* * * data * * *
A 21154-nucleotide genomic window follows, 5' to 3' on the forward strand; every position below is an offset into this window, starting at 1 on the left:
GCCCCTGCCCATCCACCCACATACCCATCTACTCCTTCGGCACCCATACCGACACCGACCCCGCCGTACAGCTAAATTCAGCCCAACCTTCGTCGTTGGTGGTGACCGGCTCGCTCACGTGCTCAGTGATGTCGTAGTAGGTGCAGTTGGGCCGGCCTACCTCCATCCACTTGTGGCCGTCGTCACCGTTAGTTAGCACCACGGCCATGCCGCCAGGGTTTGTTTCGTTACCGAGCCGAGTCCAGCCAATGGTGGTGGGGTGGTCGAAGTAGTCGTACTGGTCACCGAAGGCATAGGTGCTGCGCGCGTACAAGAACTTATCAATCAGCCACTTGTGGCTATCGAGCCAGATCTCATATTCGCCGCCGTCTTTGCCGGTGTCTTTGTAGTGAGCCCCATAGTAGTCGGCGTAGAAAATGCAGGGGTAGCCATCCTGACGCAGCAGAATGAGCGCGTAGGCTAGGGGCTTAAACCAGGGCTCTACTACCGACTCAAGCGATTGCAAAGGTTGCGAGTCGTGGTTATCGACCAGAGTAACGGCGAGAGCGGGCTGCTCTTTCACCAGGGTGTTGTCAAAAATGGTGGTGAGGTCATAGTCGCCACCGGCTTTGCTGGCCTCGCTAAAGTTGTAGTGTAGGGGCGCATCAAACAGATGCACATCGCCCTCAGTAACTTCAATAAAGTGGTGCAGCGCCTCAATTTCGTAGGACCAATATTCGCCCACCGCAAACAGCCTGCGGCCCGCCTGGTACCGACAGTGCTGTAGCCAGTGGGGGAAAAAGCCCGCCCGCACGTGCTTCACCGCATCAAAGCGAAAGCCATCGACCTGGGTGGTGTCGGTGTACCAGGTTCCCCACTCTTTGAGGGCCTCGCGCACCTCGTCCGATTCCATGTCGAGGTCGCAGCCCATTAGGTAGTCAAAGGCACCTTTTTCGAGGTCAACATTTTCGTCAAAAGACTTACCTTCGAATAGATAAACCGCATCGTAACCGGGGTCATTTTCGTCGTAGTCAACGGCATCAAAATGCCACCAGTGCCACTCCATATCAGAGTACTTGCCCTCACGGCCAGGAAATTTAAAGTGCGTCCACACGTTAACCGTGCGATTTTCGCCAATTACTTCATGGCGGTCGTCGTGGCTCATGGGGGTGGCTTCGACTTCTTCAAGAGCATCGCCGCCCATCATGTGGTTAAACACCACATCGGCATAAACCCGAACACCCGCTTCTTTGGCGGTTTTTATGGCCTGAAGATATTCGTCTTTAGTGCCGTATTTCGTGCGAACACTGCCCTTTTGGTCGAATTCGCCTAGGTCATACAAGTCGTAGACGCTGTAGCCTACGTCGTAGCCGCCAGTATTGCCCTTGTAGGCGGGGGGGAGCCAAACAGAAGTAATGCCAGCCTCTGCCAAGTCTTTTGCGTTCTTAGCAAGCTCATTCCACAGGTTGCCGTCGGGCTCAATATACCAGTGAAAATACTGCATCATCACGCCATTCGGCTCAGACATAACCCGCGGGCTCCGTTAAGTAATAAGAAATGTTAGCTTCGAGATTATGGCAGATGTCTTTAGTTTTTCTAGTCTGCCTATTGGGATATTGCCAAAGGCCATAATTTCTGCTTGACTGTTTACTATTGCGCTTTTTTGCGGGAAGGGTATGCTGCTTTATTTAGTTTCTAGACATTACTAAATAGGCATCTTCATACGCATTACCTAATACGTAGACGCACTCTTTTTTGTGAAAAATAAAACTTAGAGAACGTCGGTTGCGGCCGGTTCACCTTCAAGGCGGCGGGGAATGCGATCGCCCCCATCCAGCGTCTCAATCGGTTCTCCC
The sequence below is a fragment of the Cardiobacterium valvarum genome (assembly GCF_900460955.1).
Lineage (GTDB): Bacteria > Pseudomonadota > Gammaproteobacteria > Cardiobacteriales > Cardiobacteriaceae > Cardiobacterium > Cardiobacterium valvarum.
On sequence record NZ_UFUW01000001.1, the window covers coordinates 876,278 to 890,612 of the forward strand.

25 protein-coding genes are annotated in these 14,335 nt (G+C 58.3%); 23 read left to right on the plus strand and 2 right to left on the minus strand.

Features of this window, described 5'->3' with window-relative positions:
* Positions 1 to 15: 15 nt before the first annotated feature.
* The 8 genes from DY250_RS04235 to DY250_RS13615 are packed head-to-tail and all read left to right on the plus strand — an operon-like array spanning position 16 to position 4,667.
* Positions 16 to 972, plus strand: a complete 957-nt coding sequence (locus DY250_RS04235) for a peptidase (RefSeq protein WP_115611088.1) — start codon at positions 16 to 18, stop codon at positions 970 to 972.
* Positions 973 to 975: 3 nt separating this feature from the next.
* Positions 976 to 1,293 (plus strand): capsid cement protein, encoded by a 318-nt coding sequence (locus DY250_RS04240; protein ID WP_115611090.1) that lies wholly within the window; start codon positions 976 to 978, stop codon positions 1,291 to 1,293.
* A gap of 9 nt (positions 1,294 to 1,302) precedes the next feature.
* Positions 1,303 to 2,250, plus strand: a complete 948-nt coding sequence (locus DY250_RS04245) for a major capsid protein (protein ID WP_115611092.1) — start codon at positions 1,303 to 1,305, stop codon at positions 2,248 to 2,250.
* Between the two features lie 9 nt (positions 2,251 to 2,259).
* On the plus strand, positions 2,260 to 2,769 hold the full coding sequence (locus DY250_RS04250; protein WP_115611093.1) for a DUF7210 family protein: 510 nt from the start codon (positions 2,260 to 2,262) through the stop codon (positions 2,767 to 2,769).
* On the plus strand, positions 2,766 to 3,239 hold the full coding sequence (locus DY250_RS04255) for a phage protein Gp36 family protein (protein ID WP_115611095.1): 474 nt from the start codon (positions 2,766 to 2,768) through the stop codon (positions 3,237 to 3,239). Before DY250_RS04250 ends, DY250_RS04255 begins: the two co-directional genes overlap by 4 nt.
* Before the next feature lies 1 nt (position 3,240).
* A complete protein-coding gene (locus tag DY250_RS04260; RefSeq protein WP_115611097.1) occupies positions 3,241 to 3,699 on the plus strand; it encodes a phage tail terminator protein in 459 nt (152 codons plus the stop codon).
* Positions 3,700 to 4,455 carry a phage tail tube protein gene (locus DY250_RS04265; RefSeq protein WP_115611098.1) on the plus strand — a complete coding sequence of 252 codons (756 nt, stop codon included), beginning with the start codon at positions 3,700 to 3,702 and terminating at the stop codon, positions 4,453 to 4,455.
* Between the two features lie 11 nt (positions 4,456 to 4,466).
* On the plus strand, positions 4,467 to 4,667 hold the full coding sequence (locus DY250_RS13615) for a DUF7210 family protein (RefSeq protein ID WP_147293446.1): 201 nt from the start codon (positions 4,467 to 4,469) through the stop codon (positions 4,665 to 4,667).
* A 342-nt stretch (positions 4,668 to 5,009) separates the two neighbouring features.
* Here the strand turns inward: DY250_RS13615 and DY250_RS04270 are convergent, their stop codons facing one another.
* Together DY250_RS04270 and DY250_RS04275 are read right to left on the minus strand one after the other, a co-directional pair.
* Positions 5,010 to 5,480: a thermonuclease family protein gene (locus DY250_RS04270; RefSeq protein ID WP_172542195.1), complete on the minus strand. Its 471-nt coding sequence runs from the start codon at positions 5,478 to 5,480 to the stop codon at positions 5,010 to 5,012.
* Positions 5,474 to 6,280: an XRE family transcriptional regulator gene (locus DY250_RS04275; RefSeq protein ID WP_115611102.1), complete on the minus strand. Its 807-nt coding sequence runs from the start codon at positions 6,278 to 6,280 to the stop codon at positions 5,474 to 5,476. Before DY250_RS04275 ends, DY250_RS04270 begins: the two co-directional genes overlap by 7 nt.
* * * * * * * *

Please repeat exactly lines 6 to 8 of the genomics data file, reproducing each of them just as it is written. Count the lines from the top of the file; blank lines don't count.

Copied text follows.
25 protein-coding genes are annotated in these 14,335 nt (G+C 58.3%); 23 read left to right on the plus strand and 2 right to left on the minus strand.

Features of this window, described 5'->3' with window-relative positions:
* Positions 1 to 15: 15 nt before the first annotated feature.